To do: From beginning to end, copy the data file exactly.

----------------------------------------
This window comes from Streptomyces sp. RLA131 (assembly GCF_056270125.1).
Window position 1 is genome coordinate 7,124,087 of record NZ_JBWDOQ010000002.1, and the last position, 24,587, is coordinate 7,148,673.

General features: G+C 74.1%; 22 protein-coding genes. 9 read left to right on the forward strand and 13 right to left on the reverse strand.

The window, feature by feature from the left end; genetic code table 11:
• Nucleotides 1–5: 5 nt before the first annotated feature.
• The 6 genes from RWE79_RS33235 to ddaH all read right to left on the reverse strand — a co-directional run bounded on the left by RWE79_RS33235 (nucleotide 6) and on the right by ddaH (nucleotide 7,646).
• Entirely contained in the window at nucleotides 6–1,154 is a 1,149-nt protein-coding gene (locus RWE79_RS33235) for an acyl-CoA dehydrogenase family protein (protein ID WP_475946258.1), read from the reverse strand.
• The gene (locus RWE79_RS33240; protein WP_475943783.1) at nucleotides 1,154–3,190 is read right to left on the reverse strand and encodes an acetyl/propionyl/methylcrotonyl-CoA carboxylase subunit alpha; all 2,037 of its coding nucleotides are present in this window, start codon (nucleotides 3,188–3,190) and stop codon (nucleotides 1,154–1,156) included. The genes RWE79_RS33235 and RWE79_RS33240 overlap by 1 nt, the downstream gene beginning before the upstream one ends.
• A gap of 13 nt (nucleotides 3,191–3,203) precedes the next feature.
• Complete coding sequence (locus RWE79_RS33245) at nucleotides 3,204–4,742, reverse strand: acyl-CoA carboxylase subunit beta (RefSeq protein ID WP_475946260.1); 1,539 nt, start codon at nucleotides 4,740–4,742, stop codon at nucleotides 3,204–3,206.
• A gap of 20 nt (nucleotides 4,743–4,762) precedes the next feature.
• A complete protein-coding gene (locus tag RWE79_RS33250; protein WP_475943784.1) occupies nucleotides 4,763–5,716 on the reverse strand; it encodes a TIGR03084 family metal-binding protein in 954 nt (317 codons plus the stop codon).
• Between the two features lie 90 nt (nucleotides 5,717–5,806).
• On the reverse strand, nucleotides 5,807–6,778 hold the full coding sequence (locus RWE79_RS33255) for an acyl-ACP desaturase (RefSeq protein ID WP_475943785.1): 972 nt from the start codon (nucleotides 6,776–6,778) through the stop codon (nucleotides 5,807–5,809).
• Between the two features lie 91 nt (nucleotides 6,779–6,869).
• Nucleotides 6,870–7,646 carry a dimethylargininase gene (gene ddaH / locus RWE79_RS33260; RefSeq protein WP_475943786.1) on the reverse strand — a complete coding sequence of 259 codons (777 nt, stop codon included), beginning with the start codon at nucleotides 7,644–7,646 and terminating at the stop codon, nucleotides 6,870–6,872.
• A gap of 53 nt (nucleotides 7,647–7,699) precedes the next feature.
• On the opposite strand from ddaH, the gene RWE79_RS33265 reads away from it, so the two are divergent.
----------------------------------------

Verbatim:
This window comes from Streptomyces sp. RLA131 (assembly GCF_056270125.1).
Window position 1 is genome coordinate 7,124,087 of record NZ_JBWDOQ010000002.1, and the last position, 24,587, is coordinate 7,148,673.

General features: G+C 74.1%; 22 protein-coding genes. 9 read left to right on the forward strand and 13 right to left on the reverse strand.

The window, feature by feature from the left end; genetic code table 11:
• Nucleotides 1–5: 5 nt before the first annotated feature.
• The 6 genes from RWE79_RS33235 to ddaH all read right to left on the reverse strand — a co-directional run bounded on the left by RWE79_RS33235 (nucleotide 6) and on the right by ddaH (nucleotide 7,646).
• Entirely contained in the window at nucleotides 6–1,154 is a 1,149-nt protein-coding gene (locus RWE79_RS33235) for an acyl-CoA dehydrogenase family protein (protein ID WP_475946258.1), read from the reverse strand.
• The gene (locus RWE79_RS33240; protein WP_475943783.1) at nucleotides 1,154–3,190 is read right to left on the reverse strand and encodes an acetyl/propionyl/methylcrotonyl-CoA carboxylase subunit alpha; all 2,037 of its coding nucleotides are present in this window, start codon (nucleotides 3,188–3,190) and stop codon (nucleotides 1,154–1,156) included. The genes RWE79_RS33235 and RWE79_RS33240 overlap by 1 nt, the downstream gene beginning before the upstream one ends.
• A gap of 13 nt (nucleotides 3,191–3,203) precedes the next feature.
• Complete coding sequence (locus RWE79_RS33245) at nucleotides 3,204–4,742, reverse strand: acyl-CoA carboxylase subunit beta (RefSeq protein ID WP_475946260.1); 1,539 nt, start codon at nucleotides 4,740–4,742, stop codon at nucleotides 3,204–3,206.
• A gap of 20 nt (nucleotides 4,743–4,762) precedes the next feature.
• A complete protein-coding gene (locus tag RWE79_RS33250; protein WP_475943784.1) occupies nucleotides 4,763–5,716 on the reverse strand; it encodes a TIGR03084 family metal-binding protein in 954 nt (317 codons plus the stop codon).
• Between the two features lie 90 nt (nucleotides 5,717–5,806).
• On the reverse strand, nucleotides 5,807–6,778 hold the full coding sequence (locus RWE79_RS33255) for an acyl-ACP desaturase (RefSeq protein ID WP_475943785.1): 972 nt from the start codon (nucleotides 6,776–6,778) through the stop codon (nucleotides 5,807–5,809).
• Between the two features lie 91 nt (nucleotides 6,779–6,869).
• Nucleotides 6,870–7,646 carry a dimethylargininase gene (gene ddaH / locus RWE79_RS33260; RefSeq protein WP_475943786.1) on the reverse strand — a complete coding sequence of 259 codons (777 nt, stop codon included), beginning with the start codon at nucleotides 7,644–7,646 and terminating at the stop codon, nucleotides 6,870–6,872.
• A gap of 53 nt (nucleotides 7,647–7,699) precedes the next feature.
• On the opposite strand from ddaH, the gene RWE79_RS33265 reads away from it, so the two are divergent.